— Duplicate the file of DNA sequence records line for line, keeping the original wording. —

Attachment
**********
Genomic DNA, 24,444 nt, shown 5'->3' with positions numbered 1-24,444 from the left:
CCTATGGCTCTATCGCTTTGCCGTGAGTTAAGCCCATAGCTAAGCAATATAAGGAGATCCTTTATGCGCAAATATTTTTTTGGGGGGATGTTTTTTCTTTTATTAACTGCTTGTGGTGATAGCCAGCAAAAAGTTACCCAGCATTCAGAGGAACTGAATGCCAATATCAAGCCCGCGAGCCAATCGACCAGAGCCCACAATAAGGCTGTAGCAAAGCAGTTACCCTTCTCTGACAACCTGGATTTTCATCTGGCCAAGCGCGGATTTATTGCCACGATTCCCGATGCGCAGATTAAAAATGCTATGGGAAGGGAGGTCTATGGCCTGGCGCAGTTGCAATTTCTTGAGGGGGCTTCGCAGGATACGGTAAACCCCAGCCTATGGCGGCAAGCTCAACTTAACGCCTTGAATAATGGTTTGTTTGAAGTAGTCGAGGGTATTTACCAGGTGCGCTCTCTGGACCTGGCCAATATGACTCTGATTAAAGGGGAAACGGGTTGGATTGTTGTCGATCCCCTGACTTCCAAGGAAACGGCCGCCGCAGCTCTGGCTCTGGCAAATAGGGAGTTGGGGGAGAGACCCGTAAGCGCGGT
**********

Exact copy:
Genomic DNA, 24,444 nt, shown 5'->3' with positions numbered 1-24,444 from the left:
CCTATGGCTCTATCGCTTTGCCGTGAGTTAAGCCCATAGCTAAGCAATATAAGGAGATCCTTTATGCGCAAATATTTTTTTGGGGGGATGTTTTTTCTTTTATTAACTGCTTGTGGTGATAGCCAGCAAAAAGTTACCCAGCATTCAGAGGAACTGAATGCCAATATCAAGCCCGCGAGCCAATCGACCAGAGCCCACAATAAGGCTGTAGCAAAGCAGTTACCCTTCTCTGACAACCTGGATTTTCATCTGGCCAAGCGCGGATTTATTGCCACGATTCCCGATGCGCAGATTAAAAATGCTATGGGAAGGGAGGTCTATGGCCTGGCGCAGTTGCAATTTCTTGAGGGGGCTTCGCAGGATACGGTAAACCCCAGCCTATGGCGGCAAGCTCAACTTAACGCCTTGAATAATGGTTTGTTTGAAGTAGTCGAGGGTATTTACCAGGTGCGCTCTCTGGACCTGGCCAATATGACTCTGATTAAAGGGGAAACGGGTTGGATTGTTGTCGATCCCCTGACTTCCAAGGAAACGGCCGCCGCAGCTCTGGCTCTGGCAAATAGGGAGTTGGGGGAGAGACCCGTAAGCGCGGT